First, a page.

7. polar-blair macrumors regular

    Apr 20, 2008
    The BBC expect all residents within the UK to have a TV license, if you do not they will come to inspect your house incase you are illegally watching TV. That is why BBC iplayer is offered free of charge because you are expected to have a TV license, Also BBC is great! Heroes anyone?

    Well I think iplayer should come to apple TV and saying no because "I dont want to pay for a TV license" is a crap excuse not to have a feature on the apple TV that the majority of UK residents who have an apple TV would find great to have.
  8. Cabbit macrumors 68020


    Jan 30, 2006
    Yes indeed the BBC has visited my home and seen no ability to watch television content though this invasion on my home should not be allowed it is very easy to make BBC programs scrambled and subscription based for viewing rather than a blanket force on everyone.
  9. coogee macrumors regular

    May 28, 2007
    I've been 'got' twice. They run with the assumption every househould should have a TV licence.

    I think your Home Invasion was a small price to pay for keeping those David Attenborough shows flowin'!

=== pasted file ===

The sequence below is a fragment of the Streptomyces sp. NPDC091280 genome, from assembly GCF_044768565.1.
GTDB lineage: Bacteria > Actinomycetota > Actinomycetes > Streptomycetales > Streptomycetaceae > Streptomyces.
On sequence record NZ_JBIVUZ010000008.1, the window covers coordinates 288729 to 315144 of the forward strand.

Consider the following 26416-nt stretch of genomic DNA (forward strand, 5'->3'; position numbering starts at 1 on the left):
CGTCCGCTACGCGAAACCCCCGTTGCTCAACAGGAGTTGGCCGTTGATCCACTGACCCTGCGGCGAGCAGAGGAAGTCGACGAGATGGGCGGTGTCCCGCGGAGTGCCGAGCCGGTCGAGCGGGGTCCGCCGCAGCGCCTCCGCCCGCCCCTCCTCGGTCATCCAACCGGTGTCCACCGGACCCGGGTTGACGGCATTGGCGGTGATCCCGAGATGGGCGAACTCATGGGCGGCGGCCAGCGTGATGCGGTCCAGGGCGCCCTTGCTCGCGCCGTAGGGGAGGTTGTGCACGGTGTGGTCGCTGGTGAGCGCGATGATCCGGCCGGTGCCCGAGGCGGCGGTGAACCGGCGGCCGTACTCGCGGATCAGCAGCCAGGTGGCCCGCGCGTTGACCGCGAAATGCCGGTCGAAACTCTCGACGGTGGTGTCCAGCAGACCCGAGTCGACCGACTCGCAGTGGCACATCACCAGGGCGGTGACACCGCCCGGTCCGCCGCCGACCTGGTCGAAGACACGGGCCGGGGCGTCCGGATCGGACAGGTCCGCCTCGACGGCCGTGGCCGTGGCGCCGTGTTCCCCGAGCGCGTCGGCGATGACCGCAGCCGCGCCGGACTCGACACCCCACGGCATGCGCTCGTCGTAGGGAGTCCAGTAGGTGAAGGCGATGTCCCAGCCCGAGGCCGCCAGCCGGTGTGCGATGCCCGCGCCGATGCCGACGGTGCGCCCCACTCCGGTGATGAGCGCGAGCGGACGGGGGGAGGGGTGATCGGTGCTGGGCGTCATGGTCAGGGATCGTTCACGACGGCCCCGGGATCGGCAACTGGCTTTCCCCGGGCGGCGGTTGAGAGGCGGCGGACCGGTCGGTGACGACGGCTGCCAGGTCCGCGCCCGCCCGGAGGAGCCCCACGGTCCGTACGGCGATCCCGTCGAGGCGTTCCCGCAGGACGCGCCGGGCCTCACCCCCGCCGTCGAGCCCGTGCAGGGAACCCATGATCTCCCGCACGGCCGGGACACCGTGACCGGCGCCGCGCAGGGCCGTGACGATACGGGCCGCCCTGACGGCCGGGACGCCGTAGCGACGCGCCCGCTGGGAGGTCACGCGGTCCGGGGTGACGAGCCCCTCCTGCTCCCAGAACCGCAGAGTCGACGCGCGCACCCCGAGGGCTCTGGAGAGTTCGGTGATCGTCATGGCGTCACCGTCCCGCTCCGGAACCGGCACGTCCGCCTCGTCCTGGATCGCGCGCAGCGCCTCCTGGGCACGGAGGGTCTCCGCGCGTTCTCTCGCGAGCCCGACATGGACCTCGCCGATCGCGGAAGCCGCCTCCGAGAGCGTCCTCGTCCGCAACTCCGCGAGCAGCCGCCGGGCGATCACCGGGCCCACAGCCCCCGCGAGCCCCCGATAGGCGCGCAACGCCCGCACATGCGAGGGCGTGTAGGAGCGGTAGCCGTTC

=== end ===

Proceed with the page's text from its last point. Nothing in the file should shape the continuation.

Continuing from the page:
Scrambling the signal would mean hardware upgrade for 22 million households in England and Wales alone? Seems a bit pointless?

    Times they are a changing in terms of media content delivery for the BBC. I'm sure there are plans to tie your viewing into your Mandatory ID Card maybe :D :p
  10. markintellect macrumors member

    Jun 15, 2008
    It's not just that, if the Beeb wasn't paid for directly by the people: 1. It would be paid for by advertisements and that could distort the neutrality of their programming, like Sky News having a very pro-Murdoch viewpoint, or 2. Being paid for through the government, which could mean that a devious PM could warp BBC programming in his/her favour (DPR Korea, anyone?). Anyway, Apple would be the only people able to add this functionality unhacked. If they were to offer it, I would believe that it would come in the form of an :apple:tv App Store application.
  11. The Phazer macrumors 68030

    Oct 31, 2007
    London, UK
    There are some BBC Worldwide programmes on iTunes, but not many. I doubt it's a factor.

    I suspect the difference is because YouTube is available in the US, hence Steve can watch and the project gets approved.

  12. iPod user macrumors newbie

    iPod user

    Sep 27, 2008
    i use the iPlayer on my touch more than listening to music, i think its great and id love to see it coming to apple tv, but maybe apple would see that as a threat to people actually buying bbc shows through apple tv, personally i know ive bought bbc shows once or twice on impulse because i couldnt be bothered firing up the iplayer on my mac or touch.
  13. neiltc13 macrumors 68040


    May 27, 2006
    There is so much complete nonsense flying around about the licence fee. It's quite disappointing really that no one has done anything to clarify it for the public. The law is: